The Home Office bulletin “Violent Crime Overview Homicide and Gun Crime 2004-05” is populated by information from the police and courts for each offence initially recorded as homicide in England and Wales. Figures relating to offences conducted by mentally disturbed suspects relate to the apparent circumstances being categorised as ‘irrational act carried out by apparently insane or disturbed suspect’ and does not necessarily include all suspects in contact with mental health services prior to the offence taking place or those subsequently diagnosed with a mental illness. The assessment does not necessarily include a medical opinion.

Tim Loughton: To ask the Secretary of State for Health (1) if she will make a statement on the (a) progress with and (b) future development of her Department's Improving Access to Psychological Therapies programme; [109728]

(2) what estimate her Department has made of the number of therapists required to implement National Institute for Health and Clinical Excellence guidance on psychological therapies. [109729]

Ms Rosie Winterton: The Improving Access to Psychological Therapies programme (IAPT) was launched in May 2006 and became operational in August 2006. To date, the demonstration sites have seen in excess of 1,500 patients with depression and anxiety disorders and early indications with regard to clinical outcome and overall patient satisfaction are very favourable.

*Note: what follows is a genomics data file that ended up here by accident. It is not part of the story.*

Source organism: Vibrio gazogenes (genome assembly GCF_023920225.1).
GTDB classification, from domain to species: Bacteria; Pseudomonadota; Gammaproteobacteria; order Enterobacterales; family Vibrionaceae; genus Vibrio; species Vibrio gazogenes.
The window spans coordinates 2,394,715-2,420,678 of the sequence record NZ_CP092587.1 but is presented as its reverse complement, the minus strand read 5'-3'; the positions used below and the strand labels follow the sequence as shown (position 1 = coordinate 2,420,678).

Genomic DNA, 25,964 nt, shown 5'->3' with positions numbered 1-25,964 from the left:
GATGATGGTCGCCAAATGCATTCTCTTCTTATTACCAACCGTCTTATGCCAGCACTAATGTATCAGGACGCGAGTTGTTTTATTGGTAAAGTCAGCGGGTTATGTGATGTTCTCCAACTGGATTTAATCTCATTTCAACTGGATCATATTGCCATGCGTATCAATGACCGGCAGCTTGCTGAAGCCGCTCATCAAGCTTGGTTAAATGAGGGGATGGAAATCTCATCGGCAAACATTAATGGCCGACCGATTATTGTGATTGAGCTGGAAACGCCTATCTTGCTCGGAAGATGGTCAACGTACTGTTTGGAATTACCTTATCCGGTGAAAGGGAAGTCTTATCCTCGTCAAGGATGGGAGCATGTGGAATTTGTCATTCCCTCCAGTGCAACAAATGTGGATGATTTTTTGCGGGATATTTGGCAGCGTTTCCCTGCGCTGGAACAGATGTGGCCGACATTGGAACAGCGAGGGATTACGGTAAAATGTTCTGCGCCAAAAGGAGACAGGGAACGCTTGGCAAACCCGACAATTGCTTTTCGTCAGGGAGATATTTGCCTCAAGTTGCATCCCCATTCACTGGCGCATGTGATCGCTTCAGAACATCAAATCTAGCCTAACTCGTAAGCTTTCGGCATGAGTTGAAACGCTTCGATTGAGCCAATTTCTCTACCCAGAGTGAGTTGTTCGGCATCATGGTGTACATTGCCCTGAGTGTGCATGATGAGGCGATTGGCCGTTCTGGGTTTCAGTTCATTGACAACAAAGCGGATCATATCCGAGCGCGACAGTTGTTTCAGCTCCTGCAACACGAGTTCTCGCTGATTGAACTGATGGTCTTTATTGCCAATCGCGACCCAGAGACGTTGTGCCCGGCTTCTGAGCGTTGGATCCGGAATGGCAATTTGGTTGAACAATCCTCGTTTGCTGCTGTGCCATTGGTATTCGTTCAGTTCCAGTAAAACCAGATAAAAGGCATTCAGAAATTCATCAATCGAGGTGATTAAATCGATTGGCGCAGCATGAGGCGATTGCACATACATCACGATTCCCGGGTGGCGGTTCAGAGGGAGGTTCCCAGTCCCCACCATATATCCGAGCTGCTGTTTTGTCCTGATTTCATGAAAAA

The Department is committed to delivering IAPT, which is one its main workstreams for 2007 and it will continue to work in partnership with the Care Services Improvement Partnership (CSIP) to manage this crucial piece of work. IAPT is subject to a three year evaluation by the Department's Service, Delivery and Organisation research programme where its future development will be fully considered.

The IAPT programme's workforce component is considering workforce numbers. It is working very
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closely with colleagues from the major therapy governing bodies and with CSIP to address this question. We hope to be able to report on this early next year.

Tim Loughton: To ask the Secretary of State for Health what account was taken of the European Parliament resolution on improving the mental health of the population during the conduct of the national confidential inquiry into suicide and homicide by people with mental illness. [109796]

Ms Rosie Winterton: Avoidable Deaths is a product of the Centre for Suicide Prevention at the University of Manchester. The centre has been commissioned by the National Patient Safety Agency to investigate suicides, homicides and sudden unexplained deaths in mental health services and make recommendations on how they might be prevented. I understand from the director of the National Confidential Inquiry into suicide and homicide by people with mental illness (Professor Louis Appleby) that while the inquiry team have not taken into account this particular resolution of the European Parliament, they have paid utmost attention to presenting their findings appropriately. Based on empirical analysis of the available data on homicides by people with mental illness, the report concludes that community care has not increased the risk to the general public.